Let's use the lessons we learned to create something more permanent that can provide stability for renters and landlords.
Since May 2020, Philadelphia’s emergency rental assistance program has made nearly 40,000 payments to landlords and tenants, providing over $251 million in aid. This assistance is a lifeline to tens of thousands of families. Without it, many would have been evicted, ended up homeless, or had to make difficult decisions about putting food on the table vs. paying rent.
Unfortunately, because of a shortage of federal funds, Philadelphia’s program recently stopped accepting applications. It will be hard-pressed to serve all of those who have already applied.
Although the end of the program is unfortunate, to those of us working in housing in the city, it came as little surprise. We all knew that the programs set up to provide aid during COVID-19 were temporary, and the federal funds would run out. Now it’s time to use the lessons we learned to create something more permanent that can provide stability for renters and landlords.
It’s important to remember that Philadelphia’s (and America’s) housing instability crisis was not caused by COVID-19. Prior to the pandemic, over half of Philadelphia’s renters were “cost-burdened,” meaning they paid more than 30% of their income on rent. The city had over 19,000 evictions per year, according to the Reinvestment Fund, and research by my team shows that fewer than one in five households eligible for a Section 8 voucher actually has one.
But during the pandemic, the federal government viewed our housing crisis as a disaster and Congress authorized historic amounts of aid to renters and landlords.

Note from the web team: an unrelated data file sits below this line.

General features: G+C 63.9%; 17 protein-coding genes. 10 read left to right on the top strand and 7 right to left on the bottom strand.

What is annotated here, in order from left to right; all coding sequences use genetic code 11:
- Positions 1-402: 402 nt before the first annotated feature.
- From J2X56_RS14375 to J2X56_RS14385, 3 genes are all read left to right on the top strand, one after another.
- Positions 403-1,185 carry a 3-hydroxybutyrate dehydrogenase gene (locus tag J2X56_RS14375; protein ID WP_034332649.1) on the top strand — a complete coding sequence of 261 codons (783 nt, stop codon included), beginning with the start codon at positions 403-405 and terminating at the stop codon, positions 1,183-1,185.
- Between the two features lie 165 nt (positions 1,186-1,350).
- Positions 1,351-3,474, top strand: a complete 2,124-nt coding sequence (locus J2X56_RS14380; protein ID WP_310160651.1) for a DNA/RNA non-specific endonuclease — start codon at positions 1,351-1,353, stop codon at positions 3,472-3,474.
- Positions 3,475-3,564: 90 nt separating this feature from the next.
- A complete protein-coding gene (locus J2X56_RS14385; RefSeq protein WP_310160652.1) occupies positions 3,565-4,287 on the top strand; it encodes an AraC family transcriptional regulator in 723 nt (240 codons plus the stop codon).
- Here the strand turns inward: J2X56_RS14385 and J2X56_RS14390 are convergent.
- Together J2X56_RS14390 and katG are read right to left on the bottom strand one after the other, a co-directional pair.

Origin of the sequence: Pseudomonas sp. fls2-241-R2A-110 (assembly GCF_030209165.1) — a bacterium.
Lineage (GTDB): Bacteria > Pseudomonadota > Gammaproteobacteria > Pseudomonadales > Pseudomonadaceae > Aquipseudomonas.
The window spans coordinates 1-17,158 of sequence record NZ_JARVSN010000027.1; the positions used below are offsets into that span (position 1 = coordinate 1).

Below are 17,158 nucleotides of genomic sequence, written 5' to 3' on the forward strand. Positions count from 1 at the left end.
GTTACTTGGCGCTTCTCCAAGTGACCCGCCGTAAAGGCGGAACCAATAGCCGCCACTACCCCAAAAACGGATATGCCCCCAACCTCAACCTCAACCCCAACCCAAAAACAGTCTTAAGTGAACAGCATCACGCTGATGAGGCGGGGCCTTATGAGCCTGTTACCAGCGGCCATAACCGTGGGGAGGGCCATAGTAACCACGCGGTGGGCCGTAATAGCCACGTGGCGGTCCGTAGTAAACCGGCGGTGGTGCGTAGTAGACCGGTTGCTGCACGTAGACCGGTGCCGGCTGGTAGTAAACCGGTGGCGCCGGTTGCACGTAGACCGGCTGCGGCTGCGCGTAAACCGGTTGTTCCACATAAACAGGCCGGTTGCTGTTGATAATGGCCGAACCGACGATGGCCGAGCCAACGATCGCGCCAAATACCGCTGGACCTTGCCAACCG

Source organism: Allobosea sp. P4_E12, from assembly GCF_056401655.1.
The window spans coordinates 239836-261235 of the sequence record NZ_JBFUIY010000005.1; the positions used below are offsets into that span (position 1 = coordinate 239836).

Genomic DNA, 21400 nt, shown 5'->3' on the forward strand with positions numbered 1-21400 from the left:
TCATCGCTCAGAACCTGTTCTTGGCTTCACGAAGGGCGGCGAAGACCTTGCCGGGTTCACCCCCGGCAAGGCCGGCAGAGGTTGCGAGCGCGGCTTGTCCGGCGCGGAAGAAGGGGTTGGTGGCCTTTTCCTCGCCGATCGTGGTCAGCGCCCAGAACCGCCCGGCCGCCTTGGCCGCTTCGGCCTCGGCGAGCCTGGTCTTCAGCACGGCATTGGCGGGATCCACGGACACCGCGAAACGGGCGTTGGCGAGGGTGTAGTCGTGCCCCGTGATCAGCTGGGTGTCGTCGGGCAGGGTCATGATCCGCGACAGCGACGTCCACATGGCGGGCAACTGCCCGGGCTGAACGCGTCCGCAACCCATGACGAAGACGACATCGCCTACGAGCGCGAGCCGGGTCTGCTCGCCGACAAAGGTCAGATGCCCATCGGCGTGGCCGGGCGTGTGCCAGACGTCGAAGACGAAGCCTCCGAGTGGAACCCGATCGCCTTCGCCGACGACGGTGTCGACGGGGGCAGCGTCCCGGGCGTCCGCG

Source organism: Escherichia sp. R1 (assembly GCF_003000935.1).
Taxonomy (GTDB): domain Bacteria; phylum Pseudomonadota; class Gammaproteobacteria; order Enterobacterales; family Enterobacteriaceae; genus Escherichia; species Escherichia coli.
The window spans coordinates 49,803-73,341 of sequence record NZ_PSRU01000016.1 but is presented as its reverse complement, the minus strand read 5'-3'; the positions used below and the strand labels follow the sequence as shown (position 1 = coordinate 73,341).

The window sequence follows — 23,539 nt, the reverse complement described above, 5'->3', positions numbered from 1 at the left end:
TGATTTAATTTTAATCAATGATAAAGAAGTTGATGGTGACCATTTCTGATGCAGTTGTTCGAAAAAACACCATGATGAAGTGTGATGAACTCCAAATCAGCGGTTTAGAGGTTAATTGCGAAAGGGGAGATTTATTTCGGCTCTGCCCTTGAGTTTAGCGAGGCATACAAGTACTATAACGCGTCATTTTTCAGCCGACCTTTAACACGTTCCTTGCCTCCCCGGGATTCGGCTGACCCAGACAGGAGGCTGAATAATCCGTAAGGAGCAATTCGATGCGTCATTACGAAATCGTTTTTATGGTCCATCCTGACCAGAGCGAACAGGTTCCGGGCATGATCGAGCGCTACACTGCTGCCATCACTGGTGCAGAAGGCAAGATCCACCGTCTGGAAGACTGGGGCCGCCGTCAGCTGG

Jurisdictions ran their own programs, and there are a lot of great things to say about Philadelphia’s.
For one, Philadelphia created a lot of flexibility around the application process; instead of requiring tons of documentation, emergency rent relief allowed them to self-report their income. This lowered barriers to participation and reduced the administrative burden, which made the process more efficient.
Secondly, the program tried something new: It allowed some tenants to get cash directly when the assistance could not flow through the landlord. In some places, there is still no mechanism in place to provide assistance to tenants in the event that the city cannot obtain a response from a landlord, or the landlord refuses to enter the program. This isn’t ideal for programs that are meant to be fair, ensure access, and create housing stability, or fair. But in Philadelphia, any approved tenant got assistance; if their landlord said they didn’t want it, the cash went directly to tenants, who were free to use it on their existing unit or another one.
Finally, Philadelphia has a much-lauded eviction diversion program that connects at-risk tenants with housing counselors and requires the parties to either come to an agreement or attend a mediation. Until recently, the program also required landlords to apply for rental assistance to cure nonpayment issues — a powerful feature no longer possible due to these funds running out.
Philadelphia built the delivery infrastructure to process tens of thousands of rental assistance applications, including hiring and training staff, developing a complex software system, and working with a network of nonprofit partners. And it worked: Research that my team conducted with our partners showed that places like Philadelphia that embraced features like self-attestation of income to reduce administrative burden on tenants and landlords were able to get more relief dollars out the door.
Indeed, many states and counties have not spent their rental assistance funds as effectively as Philadelphia; as of November, only 58% of the first round of emergency rental assistance program funding has been expended nationwide.
I believe we need to take what worked during the emergency rent relief program and apply it to a new, permanent program that provides stable assistance for the city’s renters.
But to do that, we need more financial support. Proposals like the bipartisan Eviction Crisis Act could present an opportunity for a durable federal commitment. If it has to rely solely on local funds, Philadelphia can create a smaller-scale version that’s more prescribed and targeted about who it serves.
There was enormous need before the pandemic, and that need will persist without action. Philadelphia was a national leader in its COVID-19 housing aid programs, and now again has the chance to lead the nation by showing how a city can successfully pivot these programs and build a long-term approach for assisting renters and reducing evictions that is enduring, resilient, and compassionate.